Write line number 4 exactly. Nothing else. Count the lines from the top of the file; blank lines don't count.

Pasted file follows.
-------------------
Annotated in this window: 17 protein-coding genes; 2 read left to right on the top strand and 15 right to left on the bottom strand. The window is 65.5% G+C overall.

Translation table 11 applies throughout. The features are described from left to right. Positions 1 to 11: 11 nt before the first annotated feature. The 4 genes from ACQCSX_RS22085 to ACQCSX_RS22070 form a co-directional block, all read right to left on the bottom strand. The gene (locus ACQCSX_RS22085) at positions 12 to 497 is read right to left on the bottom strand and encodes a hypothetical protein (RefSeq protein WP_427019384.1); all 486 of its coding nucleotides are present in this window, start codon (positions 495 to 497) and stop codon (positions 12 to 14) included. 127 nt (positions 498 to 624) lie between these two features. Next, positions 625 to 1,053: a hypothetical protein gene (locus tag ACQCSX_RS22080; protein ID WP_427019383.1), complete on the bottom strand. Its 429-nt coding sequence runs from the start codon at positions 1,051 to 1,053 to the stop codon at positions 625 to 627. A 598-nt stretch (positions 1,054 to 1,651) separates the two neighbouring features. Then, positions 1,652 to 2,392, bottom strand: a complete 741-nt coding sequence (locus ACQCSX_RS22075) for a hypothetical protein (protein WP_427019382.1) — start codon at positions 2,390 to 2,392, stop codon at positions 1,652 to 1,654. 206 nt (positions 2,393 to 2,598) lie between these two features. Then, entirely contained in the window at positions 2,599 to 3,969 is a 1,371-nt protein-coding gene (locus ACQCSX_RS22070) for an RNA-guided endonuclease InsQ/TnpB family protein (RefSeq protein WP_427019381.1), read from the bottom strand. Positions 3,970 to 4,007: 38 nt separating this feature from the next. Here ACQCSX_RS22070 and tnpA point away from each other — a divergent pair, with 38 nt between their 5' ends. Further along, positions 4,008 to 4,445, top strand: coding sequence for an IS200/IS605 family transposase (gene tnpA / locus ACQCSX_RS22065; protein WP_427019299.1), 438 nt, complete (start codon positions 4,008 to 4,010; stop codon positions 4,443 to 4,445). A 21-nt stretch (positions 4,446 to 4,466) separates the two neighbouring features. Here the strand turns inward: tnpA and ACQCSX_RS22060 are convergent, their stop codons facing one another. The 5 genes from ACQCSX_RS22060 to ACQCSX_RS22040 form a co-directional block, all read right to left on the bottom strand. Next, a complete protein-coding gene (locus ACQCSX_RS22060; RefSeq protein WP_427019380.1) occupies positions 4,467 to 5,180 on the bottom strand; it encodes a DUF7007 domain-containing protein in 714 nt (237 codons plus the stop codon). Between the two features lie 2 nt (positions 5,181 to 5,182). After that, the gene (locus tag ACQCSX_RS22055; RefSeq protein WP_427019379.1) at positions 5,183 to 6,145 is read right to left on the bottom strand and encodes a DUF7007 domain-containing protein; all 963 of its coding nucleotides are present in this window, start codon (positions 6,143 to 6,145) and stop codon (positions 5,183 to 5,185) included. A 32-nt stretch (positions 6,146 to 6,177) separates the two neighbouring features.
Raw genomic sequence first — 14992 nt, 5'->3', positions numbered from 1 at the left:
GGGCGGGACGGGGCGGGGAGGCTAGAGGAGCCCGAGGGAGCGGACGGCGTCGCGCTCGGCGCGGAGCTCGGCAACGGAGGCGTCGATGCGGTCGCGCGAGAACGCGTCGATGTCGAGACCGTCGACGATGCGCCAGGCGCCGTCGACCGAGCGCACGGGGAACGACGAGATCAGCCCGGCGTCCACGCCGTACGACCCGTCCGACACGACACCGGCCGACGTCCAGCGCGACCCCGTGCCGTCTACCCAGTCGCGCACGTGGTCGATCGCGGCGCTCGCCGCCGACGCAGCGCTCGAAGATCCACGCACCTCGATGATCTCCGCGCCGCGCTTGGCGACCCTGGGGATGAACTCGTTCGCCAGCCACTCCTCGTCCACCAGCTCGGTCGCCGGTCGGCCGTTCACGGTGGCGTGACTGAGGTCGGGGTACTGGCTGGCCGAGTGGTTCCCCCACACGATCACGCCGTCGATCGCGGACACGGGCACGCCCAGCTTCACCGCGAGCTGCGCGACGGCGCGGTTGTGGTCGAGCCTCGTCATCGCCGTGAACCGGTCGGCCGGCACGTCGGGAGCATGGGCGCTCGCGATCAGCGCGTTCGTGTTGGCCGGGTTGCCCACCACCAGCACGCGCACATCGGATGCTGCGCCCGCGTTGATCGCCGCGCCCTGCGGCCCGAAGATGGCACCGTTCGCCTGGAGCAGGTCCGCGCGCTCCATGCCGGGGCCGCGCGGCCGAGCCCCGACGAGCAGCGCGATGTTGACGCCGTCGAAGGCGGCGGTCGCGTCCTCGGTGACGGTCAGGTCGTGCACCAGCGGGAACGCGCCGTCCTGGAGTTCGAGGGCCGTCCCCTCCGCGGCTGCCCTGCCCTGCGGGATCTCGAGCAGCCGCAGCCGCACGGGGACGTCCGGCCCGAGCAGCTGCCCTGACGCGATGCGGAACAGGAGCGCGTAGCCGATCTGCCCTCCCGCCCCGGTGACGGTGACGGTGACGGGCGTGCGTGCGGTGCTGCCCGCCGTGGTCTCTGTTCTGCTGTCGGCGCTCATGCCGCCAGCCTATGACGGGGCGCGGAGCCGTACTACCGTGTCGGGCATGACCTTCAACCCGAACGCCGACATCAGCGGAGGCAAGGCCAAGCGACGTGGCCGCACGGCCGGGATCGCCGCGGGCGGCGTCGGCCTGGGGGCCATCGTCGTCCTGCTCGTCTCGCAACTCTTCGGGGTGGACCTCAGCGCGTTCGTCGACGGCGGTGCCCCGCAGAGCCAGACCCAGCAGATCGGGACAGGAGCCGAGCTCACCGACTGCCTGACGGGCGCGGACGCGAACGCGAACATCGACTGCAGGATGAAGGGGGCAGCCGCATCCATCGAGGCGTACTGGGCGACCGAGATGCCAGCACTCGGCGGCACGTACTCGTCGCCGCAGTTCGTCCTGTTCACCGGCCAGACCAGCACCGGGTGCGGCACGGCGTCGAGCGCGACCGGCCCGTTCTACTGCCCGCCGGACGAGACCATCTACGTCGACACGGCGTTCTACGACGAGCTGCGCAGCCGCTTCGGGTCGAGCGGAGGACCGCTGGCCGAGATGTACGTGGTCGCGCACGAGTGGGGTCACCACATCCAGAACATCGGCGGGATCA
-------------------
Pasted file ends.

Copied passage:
GGGCGGGACGGGGCGGGGAGGCTAGAGGAGCCCGAGGGAGCGGACGGCGTCGCGCTCGGCGCGGAGCTCGGCAACGGAGGCGTCGATGCGGTCGCGCGAGAACGCGTCGATGTCGAGACCGTCGACGATGCGCCAGGCGCCGTCGACCGAGCGCACGGGGAACGACGAGATCAGCCCGGCGTCCACGCCGTACGACCCGTCCGACACGACACCGGCCGACGTCCAGCGCGACCCCGTGCCGTCTACCCAGTCGCGCACGTGGTCGATCGCGGCGCTCGCCGCCGACGCAGCGCTCGAAGATCCACGCACCTCGATGATCTCCGCGCCGCGCTTGGCGACCCTGGGGATGAACTCGTTCGCCAGCCACTCCTCGTCCACCAGCTCGGTCGCCGGTCGGCCGTTCACGGTGGCGTGACTGAGGTCGGGGTACTGGCTGGCCGAGTGGTTCCCCCACACGATCACGCCGTCGATCGCGGACACGGGCACGCCCAGCTTCACCGCGAGCTGCGCGACGGCGCGGTTGTGGTCGAGCCTCGTCATCGCCGTGAACCGGTCGGCCGGCACGTCGGGAGCATGGGCGCTCGCGATCAGCGCGTTCGTGTTGGCCGGGTTGCCCACCACCAGCACGCGCACATCGGATGCTGCGCCCGCGTTGATCGCCGCGCCCTGCGGCCCGAAGATGGCACCGTTCGCCTGGAGCAGGTCCGCGCGCTCCATGCCGGGGCCGCGCGGCCGAGCCCCGACGAGCAGCGCGATGTTGACGCCGTCGAAGGCGGCGGTCGCGTCCTCGGTGACGGTCAGGTCGTGCACCAGCGGGAACGCGCCGTCCTGGAGTTCGAGGGCCGTCCCCTCCGCGGCTGCCCTGCCCTGCGGGATCTCGAGCAGCCGCAGCCGCACGGGGACGTCCGGCCCGAGCAGCTGCCCTGACGCGATGCGGAACAGGAGCGCGTAGCCGATCTGCCCTCCCGCCCCGGTGACGGTGACGGTGACGGGCGTGCGTGCGGTGCTGCCCGCCGTGGTCTCTGTTCTGCTGTCGGCGCTCATGCCGCCAGCCTATGACGGGGCGCGGAGCCGTACTACCGTGTCGGGCATGACCTTCAACCCGAACGCCGACATCAGCGGAGGCAAGGCCAAGCGACGTGGCCGCACGGCCGGGATCGCCGCGGGCGGCGTCGGCCTGGGGGCCATCGTCGTCCTGCTCGTCTCGCAACTCTTCGGGGTGGACCTCAGCGCGTTCGTCGACGGCGGTGCCCCGCAGAGCCAGACCCAGCAGATCGGGACAGGAGCCGAGCTCACCGACTGCCTGACGGGCGCGGACGCGAACGCGAACATCGACTGCAGGATGAAGGGGGCAGCCGCATCCATCGAGGCGTACTGGGCGACCGAGATGCCAGCACTCGGCGGCACGTACTCGTCGCCGCAGTTCGTCCTGTTCACCGGCCAGACCAGCACCGGGTGCGGCACGGCGTCGAGCGCGACCGGCCCGTTCTACTGCCCGCCGGACGAGACCATCTACGTCGACACGGCGTTCTACGACGAGCTGCGCAGCCGCTTCGGGTCGAGCGGAGGACCGCTGGCCGAGATGTACGTGGTCGCGCACGAGTGGGGTCACCACATCCAGAACATCGGCGGGATCA